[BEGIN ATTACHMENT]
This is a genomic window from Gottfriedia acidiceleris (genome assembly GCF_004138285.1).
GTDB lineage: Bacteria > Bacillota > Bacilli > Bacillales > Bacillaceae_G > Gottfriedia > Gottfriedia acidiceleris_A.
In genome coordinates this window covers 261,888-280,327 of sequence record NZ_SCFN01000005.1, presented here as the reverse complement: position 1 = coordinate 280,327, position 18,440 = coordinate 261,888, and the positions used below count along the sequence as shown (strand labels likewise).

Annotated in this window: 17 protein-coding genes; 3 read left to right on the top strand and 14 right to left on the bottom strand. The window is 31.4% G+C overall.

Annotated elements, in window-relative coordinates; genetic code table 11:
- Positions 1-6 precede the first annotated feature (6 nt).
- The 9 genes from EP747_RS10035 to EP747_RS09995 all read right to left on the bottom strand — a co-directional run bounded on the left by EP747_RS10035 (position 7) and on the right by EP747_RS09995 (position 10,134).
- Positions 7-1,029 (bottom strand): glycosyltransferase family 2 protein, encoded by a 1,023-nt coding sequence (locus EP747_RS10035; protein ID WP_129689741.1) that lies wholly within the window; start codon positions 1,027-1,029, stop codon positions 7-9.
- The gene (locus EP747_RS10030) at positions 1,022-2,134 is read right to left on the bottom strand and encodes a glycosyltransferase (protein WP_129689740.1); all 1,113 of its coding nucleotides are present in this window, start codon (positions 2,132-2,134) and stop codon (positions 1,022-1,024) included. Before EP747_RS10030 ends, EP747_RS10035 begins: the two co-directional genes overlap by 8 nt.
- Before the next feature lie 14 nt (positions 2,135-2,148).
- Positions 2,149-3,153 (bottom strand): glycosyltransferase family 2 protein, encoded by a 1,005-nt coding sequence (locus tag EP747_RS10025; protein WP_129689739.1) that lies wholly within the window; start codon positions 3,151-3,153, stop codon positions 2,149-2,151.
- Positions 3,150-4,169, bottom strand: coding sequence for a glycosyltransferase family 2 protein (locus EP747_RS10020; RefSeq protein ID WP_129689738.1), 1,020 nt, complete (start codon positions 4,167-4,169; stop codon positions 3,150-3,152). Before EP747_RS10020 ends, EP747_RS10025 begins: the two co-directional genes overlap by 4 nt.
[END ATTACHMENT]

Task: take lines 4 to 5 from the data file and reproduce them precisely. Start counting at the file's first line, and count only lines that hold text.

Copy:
Annotated in this window: 17 protein-coding genes; 3 read left to right on the top strand and 14 right to left on the bottom strand. The window is 31.4% G+C overall.

Annotated elements, in window-relative coordinates; genetic code table 11: